Getting Shit Done

My fascination with doing all the things is matched only by my fear of them, which means that I have approximately four hundred and sixty eight projects I’m giving the side eye to, and none of them are quite done.

They only person I know with a shorter attention span is my three year old nephew, but even he can sustain a life long obsession with wooden trains to the point of frequently completing an entire track and pushing trains around it for what feels like forever.

I want to complete my train track.

One of the more irritating things about the way my attention works is that it doesn’t actually like attention itself. It’s like an imperious cat who sits in the window rather than on your lap, no matter how many kissy-kitty sounds you make.

It goes back to being at school, when trying hard to do anything was deeply uncool. Because, I don’t know? Trying was equivalent to saying it mattered, and saying it mattered meant that failure was suddenly a very real and very frightening option.

To get around this, I have, over the years, designed productivity systems and schedules for myself so complex, they required expertise in fractal mathematics to figure them out. But most of them ended up collapsing under the insolvable nature of their constraint equations. And the ones that didn’t collapse consumed so much attention that they needed their own

But recently, I have started to treat my attention span like a feature, not a bug.

You want to work on five different projects a day? Fine. You want to draw, and write stories, and visualise data, and possibly figure out how to do all of those things inside the same project? Fine, let’s work with that.

So now, I do two things. I work on projects that range in size, from five minute sketches through to the deep space adventure novel I'm writing, so that even with a tiny amount of work, I can still get that little buzz of achievement that comes with completing something and sending it out into the world. And I set goals in small increments.

This is where I tell you how great #300wordpact* is. It’s about writing 300 words every day, on any project, and when you’re done, you’re done. Three hundred words a day? That’s totally achievable. Well, for me it was achievable on 42 days of the 50 days, or 84% of the time. (I kept a spreadsheet, obvs.)

It feels pretty good to look back and see how hitting that small daily task has built up to 10k new novel words and two short stories planned out.

Here’s to the next fifty days.

*shout out to the lovely Sara Saab and her Clarion 2015 class who came up with the idea which I happily adopted.

Stretches for Writers

And other desk workers, too. Stretching in the outdoors

Nearly 15 years of sitting hunched over a laptop gave me a bunch of long term companions I wanted rid of.  Aches in the lumbar region, spasms in the shoulders and upper arms, tendonitis in my wrists. Slowly, over the period of about a year, I’ve figured out a programme of stretches that I do that seem to alleviate most of the pain. Have I missed any good ones?

Neck and shoulder tension is pretty chronic in desk workers— this video goes over some stretches you can do (sitting down, about 3 minutes). The stretches I found most useful start at the 2 minute mark. There are others here, but I haven’t tried them. Time taken: two minutes.  Do: twice a day, while waiting for your tea or coffee to brew.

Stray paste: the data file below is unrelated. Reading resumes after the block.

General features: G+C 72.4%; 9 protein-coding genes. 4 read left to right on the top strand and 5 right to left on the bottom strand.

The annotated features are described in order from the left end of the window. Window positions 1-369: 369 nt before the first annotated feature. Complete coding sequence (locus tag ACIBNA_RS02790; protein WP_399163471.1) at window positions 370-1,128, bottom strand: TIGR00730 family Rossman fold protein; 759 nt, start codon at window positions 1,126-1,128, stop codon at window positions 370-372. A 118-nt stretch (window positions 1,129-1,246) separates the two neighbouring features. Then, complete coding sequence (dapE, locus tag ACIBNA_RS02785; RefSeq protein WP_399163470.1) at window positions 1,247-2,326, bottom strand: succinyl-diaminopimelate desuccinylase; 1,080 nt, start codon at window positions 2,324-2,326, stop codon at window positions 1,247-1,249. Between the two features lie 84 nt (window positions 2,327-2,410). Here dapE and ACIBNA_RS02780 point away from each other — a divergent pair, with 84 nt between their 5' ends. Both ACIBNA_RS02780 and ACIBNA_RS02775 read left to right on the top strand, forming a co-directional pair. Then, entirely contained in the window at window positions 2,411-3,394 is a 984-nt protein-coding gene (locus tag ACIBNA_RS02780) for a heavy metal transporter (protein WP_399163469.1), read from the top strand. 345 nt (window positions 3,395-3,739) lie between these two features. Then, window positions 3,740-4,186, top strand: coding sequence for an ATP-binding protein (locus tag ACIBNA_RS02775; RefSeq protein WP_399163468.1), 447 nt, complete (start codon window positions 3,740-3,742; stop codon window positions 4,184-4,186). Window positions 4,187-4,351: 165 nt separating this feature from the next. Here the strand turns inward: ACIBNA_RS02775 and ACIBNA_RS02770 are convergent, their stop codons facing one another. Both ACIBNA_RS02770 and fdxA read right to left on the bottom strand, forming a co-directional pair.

You might not feel the tension in your triceps, but trust me, it’s there, and it’s probably causing referred pain further down towards your hands. This is an easy stretch you can do every hour or two during the day to make sure you stay loose. Bonus points if you can look as excited as the guy in the video :) Time taken: one minute.  Do: every time you open Twitter/FB

Lower back issues are sometimes the result of hip tightness. These stretches require a mat, but are totes awesome. You can add the pigeon if you’re feeling brave, too. Time taken: six minutes. Do: when you get up, and before you go to bed.

For wrist and forearm pain relief, try these four stretches. Time taken: four minutes. Do: every time you get up from your desk.

Do I need a disclaimer? Enjoy it, but don’t overdo it. I found the most important thing is to keep doing these regularly. A couple of months of this and you'll feel like a different person. Possibly one that can hold their head at a natural angle for the first time in a while.

Writing Cafes in Saigon

Requirements for a good writing coffee shop:1. Great coffee. 2. A cozy atmosphere. Or maybe a fresh one? The kind of relaxing vibe where I don’t feel stressed or hurried. 3. Pretty things for my wandering mind. 4. Less than five minutes from home.

These entirely subjective criteria, and an even less objective evaluation leads me to a little list: My top three (ish) writing cafes in Ho Chi Minh City (in no particular order and verified by no-one).

1. La Rotonde (77B Ham Nghi, 2nd Floor, D1) A deliciously light and bright space that overlooks a busy intersection and street market. The Vietnamese coffee is smooth and silky, there is an excellent lunch buffet every day, and a special vegan option for those with eating requirements.


2. 14 Thon That Dam, D1 This place is wonderfully different. Faded old Saigon meets the exuberance of young Ho Chi Minh City. A French colonial structure opposite the imposing National Bank, you enter through a grubby alley stuffed with motorbikes and climb a stairwell straight out of an Irvine Welsh novel. Don’t be put off: each floor holds little jewels of hope and modernity.

The first cafe you come to is Banksy’s. An ode to the British graffiti artist, decorated with intricate tiling and bold typography, it’s a design-lover’s dream. The americanos are tasty, there are plenty of art and design books for you to peruse and you can often watch young couples having their wedding photos taken here.